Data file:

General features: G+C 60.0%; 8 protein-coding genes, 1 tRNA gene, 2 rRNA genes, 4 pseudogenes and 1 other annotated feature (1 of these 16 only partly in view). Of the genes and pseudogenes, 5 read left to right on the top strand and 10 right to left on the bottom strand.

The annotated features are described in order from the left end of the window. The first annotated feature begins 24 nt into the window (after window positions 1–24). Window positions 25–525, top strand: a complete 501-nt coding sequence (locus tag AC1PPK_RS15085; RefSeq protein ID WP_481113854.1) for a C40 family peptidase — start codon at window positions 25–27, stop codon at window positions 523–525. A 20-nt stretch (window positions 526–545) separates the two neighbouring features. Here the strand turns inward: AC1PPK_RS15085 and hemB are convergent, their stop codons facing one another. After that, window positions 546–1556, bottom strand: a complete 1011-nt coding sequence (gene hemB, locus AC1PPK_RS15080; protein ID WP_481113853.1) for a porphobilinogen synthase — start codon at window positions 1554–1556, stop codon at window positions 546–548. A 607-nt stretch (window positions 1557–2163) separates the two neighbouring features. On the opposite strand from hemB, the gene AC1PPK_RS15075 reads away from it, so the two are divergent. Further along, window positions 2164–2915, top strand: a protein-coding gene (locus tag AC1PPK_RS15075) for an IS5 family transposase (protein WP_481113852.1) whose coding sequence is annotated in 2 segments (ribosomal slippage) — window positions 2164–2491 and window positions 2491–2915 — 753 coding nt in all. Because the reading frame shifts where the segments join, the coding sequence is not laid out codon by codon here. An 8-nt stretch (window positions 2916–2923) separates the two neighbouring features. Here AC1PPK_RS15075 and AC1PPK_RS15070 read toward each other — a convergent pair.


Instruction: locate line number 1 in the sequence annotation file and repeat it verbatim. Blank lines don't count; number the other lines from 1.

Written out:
General features: G+C 60.0%; 8 protein-coding genes, 1 tRNA gene, 2 rRNA genes, 4 pseudogenes and 1 other annotated feature (1 of these 16 only partly in view). Of the genes and pseudogenes, 5 read left to right on the top strand and 10 right to left on the bottom strand.